Shafaq News/ On Monday, the Minister of Al-Sadr, Saleh Muhammad al-Iraqi, called on supporters of the Sadrist movement to demonstrate, in all governorates, except in Najaf. In contrast, the Coordination Framework supporters will gather in the vicinity of the Green Zone in Baghdad.
Al-Iraqi called "the brothers in the governorates to support their brothers in the Green Zone by demonstrating peacefully, at 0500 p.m."
On the other hand, the CF's Preparatory Committee for Supporting Legitimacy and Preserving State Institutions demanded from their supporters to demonstrate on the roads near the suspension bridge in Baghdad at 0500 p.m."
The Framework said its appeal is to all Iraqis who want "to defend the state, its legitimacy, its constitutional institutions, and the democratic process."
The Committee stressed that the demonstration would not include entering the Green Zone, where the Sadrist supporters are deployed.
The CF supporters were directed to hold "only the Iraqi flag, and the banners of Imam Hussein and the honorable clans."
Tensions have worsened since an October election in which al-Sadr's movement emerged as the biggest bloc with 74 of parliament's 329 seats.
After failing to overturn the result in the courts, the Iran-backed factions set about stymying al-Sadr's efforts to form a government that would include his Kurdish and Sunni allies but excludes groups he described as corrupt or loyal to external forces.
Despite their diminished numbers in parliament, the Iran-aligned groups managed to frustrate al-Sadr by denying the two-thirds quorum needed to elect a Kurdish head of state - the first step towards forming a government.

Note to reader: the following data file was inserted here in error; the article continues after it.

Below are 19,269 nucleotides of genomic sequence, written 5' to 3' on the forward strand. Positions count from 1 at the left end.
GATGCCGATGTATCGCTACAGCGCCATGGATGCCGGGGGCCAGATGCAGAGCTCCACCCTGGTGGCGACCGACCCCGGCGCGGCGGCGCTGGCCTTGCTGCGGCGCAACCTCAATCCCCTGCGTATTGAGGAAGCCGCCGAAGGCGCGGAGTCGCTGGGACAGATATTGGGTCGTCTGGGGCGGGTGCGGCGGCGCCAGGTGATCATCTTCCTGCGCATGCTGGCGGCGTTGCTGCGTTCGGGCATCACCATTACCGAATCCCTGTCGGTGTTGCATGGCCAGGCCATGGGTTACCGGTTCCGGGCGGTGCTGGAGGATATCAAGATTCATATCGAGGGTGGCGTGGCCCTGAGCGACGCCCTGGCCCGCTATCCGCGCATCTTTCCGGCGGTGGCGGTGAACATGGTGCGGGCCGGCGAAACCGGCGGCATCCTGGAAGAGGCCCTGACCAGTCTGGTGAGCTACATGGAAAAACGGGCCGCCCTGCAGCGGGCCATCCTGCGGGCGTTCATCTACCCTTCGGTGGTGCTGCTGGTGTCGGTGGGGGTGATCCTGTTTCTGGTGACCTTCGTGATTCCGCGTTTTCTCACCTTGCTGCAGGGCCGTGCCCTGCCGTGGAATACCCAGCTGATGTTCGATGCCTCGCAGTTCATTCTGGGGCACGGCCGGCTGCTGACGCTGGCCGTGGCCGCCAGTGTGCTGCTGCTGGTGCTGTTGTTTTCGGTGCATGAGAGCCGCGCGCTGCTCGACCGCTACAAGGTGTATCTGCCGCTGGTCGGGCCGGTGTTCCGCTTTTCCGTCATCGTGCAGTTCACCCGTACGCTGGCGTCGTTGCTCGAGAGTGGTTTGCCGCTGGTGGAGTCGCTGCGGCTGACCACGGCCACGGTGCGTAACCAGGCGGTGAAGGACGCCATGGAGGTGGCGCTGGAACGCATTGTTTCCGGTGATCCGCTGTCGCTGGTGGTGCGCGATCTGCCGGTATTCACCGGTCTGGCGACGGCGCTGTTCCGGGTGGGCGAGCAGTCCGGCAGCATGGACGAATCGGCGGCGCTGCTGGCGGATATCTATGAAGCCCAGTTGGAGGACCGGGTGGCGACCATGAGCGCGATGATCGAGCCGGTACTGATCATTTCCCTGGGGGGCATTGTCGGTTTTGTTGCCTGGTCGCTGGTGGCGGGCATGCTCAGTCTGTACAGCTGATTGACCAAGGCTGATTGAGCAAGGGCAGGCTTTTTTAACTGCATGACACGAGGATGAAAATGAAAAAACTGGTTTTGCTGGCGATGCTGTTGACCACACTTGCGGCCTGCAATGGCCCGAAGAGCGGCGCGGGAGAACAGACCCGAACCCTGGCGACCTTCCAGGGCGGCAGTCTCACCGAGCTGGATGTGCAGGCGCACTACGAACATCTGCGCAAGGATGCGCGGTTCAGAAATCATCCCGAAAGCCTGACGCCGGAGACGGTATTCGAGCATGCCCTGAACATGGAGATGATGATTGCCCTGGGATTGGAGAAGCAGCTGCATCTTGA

Frustrated at the deadlock, Sadr instructed his lawmakers to quit parliament in June. The move ceded dozens of seats to the Coordination Framework, meaning it could try to form a government of its choosing, though this would risk al-Sadr's wrath.
Al-Sadr's rivals then floated a candidate, Mohammed Shia al-Sudani, seen by al-Sadr's supporters as a Maliki loyalist. This step appears to have been the final straw for Sadr supporters, igniting the protests.
In a statement he issued earlier today, al-Sadr, the arch-foe of the Shiite Coordination Framework, instructed his followers to push for a complete overhaul of the political system, including a new constitution, and expel the country's elites whom he condemned as "corrupt."
In response, the Coordination Framework said it will defend "the legitimacy of the Iraqi state" against Muqtada al-Sadr's calls to "overthrow the state and constitution," calling for mass counter-demonstrations today.